Debra Isenbletter, PastorChristian Assembly, Springfield, Missouri
“Then when Mary was come where Jesus was, and saw him, she fell down at his feet, saying unto him, Lord, if thou hadst been here, my brother had not died” – John 11:32.
Her DESTINATION: Mary came in obedience to Jesus word. She came without question, without hesitation. She came knowing where to come. She came publicly, though she had been told privately. She came with liberty, with boldness. She came with her sorrow, with her need. She came with her faith. Jesus waited for her to come. He did not go on until she has this personal time with Him. I believe He was watching and waiting until she came. Mary carried a burden of sorrow, weighted down with the loss of her brother. She knew the relief she would find when she came to Jesus.
This is a wonderful picture of how we come to the Lord. We come because He has invited us, our hearts have heard His call. His love and compassion draws us. We come personally and privately but when we do, we do not care if others know about it. This is our privilege, and it is a precious one. We come to Him knowing where He is, He is not hard to find, He is waiting for us. All we need to do is lift up our hearts and eyes and come to Him by faith. We come to the throne of grace, with all our needs, all our burdens, all our fears, all our sorrows. We come to Him and lay everything at His feet. Jesus is watching and waiting for us to come. The fact that we are willing to come is a testimony of faith.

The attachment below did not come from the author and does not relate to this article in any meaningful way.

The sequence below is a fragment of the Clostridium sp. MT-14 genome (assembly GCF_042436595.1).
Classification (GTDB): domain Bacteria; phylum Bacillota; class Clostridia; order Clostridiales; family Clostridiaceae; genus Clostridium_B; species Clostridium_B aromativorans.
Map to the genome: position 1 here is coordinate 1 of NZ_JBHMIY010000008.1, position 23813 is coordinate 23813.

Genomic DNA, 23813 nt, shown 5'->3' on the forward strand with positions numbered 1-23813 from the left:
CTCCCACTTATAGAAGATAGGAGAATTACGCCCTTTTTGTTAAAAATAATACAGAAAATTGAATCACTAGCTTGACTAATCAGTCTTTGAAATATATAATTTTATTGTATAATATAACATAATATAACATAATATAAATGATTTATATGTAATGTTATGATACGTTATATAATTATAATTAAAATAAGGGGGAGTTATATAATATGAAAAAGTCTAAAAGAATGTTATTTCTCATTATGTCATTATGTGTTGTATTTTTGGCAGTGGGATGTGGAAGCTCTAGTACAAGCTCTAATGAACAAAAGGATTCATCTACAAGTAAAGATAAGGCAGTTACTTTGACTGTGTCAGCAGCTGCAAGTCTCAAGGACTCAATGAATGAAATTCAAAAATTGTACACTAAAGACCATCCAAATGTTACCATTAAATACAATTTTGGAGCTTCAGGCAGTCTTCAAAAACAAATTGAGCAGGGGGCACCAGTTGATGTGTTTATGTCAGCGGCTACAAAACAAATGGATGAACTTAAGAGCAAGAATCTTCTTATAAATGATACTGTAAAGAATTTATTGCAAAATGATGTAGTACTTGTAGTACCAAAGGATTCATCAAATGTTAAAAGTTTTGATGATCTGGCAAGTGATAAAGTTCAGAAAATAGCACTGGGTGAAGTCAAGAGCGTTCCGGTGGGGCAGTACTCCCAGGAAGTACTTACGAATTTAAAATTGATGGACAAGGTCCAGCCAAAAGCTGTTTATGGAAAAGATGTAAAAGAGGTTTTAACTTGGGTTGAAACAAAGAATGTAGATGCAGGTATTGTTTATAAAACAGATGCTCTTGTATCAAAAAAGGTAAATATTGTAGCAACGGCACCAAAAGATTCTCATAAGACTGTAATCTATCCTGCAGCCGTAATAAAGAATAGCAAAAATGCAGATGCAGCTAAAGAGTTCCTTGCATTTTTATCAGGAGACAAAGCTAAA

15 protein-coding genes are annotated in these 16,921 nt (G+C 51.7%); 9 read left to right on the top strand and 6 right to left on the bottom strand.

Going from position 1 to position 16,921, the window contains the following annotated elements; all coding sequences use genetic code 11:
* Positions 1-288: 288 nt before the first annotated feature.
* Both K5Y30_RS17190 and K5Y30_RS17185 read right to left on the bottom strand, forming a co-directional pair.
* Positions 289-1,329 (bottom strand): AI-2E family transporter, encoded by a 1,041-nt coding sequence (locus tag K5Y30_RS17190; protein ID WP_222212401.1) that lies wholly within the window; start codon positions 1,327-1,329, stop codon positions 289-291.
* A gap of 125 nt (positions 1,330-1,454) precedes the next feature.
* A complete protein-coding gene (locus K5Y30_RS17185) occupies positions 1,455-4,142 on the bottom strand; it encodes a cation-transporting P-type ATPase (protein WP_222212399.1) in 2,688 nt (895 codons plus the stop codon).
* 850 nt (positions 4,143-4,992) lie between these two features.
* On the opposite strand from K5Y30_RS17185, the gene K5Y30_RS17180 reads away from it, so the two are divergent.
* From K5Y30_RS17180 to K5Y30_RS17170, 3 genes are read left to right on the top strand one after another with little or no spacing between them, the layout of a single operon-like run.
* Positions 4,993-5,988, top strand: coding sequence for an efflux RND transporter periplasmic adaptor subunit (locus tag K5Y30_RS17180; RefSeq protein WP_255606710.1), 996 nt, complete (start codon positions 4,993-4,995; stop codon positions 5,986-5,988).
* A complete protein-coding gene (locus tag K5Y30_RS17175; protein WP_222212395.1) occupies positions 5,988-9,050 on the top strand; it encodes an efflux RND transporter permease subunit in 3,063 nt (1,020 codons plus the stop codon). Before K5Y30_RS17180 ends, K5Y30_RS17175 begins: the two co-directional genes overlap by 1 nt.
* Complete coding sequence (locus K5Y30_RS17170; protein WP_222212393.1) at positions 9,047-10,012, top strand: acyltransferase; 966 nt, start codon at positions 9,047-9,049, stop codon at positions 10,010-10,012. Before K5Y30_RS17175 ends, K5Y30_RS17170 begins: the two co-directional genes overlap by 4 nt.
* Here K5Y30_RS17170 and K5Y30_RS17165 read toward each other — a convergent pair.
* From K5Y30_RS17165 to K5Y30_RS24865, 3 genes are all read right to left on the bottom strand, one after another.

Jesus issued this invitation to “come” to Him, and Mary heard it and fully embraced it. He still offers this invitation today. It has not changed because he has not changed. The offer is made to those who feel their need and see that only He can meet their need. Jesus is waiting for those to do as Mary. It is seen in the invitation to discipleship: “come and follow me.” (Mat.19:21) It is an invitation to lay down our burdens and rest in Him: “Come unto me, all ye that labor and are heavy laden, and I will give you rest.” (Mat.11:28). It waits upon the Lord’s leading and enabling. For Peter when seeing Jesus walking on the water, said: “Lord, if thou wilt, bid me to come unto thee.” (Mat.14:28). It is an invitation for the smallest, age does not matter: “Suffer the little children, and forbid them not, to come unto me” (Mat.19:24).
Her COMPREHENSION: John says Mary “saw him.” The word “saw” means she “knew” Him and recognized Him. This means that she “beheld” Him. I believe that means that Jesus filled her vision, she could see no one else. She saw Him with her eyes, but she also saw Him with her heart. She saw Him through the eyes of faith. She saw Him through her tears. Is this not wonderful! There is a progression in her journey from her house to His feet. First Mary came and then she saw. First, we must be willing to come, then we will truly see Him. We see Him in a greater way because we have come closer to Him. Mary, saw only Him. I do not think she saw the disciples or the people that followed her. Her eyes were fixed upon Him. “Turn your eyes upon Jesus. Look full, in His wonderful face. And the things of earth will grow strangely dim. In the light of his glory and grace.” Mary was about to see His glory and His grace revealed! This is what we do by faith with our needs. When we come by faith, we will see Him. He will fill our vision and I believe nothing else will matter but being in His Presence.